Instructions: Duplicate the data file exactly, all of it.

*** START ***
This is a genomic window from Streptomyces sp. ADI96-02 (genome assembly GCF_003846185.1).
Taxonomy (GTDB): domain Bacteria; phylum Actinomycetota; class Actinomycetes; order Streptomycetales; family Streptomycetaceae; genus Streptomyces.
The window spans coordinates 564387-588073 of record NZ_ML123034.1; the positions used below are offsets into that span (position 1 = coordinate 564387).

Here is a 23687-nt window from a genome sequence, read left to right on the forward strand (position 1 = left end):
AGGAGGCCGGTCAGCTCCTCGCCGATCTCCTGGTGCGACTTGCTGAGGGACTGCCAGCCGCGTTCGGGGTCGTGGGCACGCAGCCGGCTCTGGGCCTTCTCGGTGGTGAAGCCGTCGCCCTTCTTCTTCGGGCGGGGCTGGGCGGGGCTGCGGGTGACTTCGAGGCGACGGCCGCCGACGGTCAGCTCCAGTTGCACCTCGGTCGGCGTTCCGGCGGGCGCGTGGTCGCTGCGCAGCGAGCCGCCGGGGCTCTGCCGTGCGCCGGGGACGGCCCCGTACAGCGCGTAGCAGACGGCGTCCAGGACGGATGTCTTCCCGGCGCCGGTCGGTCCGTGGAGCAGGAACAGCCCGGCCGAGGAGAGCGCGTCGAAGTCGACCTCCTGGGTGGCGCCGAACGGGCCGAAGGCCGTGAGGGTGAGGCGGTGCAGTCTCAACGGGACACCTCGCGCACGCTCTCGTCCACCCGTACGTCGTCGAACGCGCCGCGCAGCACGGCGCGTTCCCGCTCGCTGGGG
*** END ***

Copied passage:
This is a genomic window from Streptomyces sp. ADI96-02 (genome assembly GCF_003846185.1).
Taxonomy (GTDB): domain Bacteria; phylum Actinomycetota; class Actinomycetes; order Streptomycetales; family Streptomycetaceae; genus Streptomyces.
The window spans coordinates 564387-588073 of record NZ_ML123034.1; the positions used below are offsets into that span (position 1 = coordinate 564387).

Here is a 23687-nt window from a genome sequence, read left to right on the forward strand (position 1 = left end):
AGGAGGCCGGTCAGCTCCTCGCCGATCTCCTGGTGCGACTTGCTGAGGGACTGCCAGCCGCGTTCGGGGTCGTGGGCACGCAGCCGGCTCTGGGCCTTCTCGGTGGTGAAGCCGTCGCCCTTCTTCTTCGGGCGGGGCTGGGCGGGGCTGCGGGTGACTTCGAGGCGACGGCCGCCGACGGTCAGCTCCAGTTGCACCTCGGTCGGCGTTCCGGCGGGCGCGTGGTCGCTGCGCAGCGAGCCGCCGGGGCTCTGCCGTGCGCCGGGGACGGCCCCGTACAGCGCGTAGCAGACGGCGTCCAGGACGGATGTCTTCCCGGCGCCGGTCGGTCCGTGGAGCAGGAACAGCCCGGCCGAGGAGAGCGCGTCGAAGTCGACCTCCTGGGTGGCGCCGAACGGGCCGAAGGCCGTGAGGGTGAGGCGGTGCAGTCTCAACGGGACACCTCGCGCACGCTCTCGTCCACCCGTACGTCGTCGAACGCGCCGCGCAGCACGGCGCGTTCCCGCTCGCTGGGG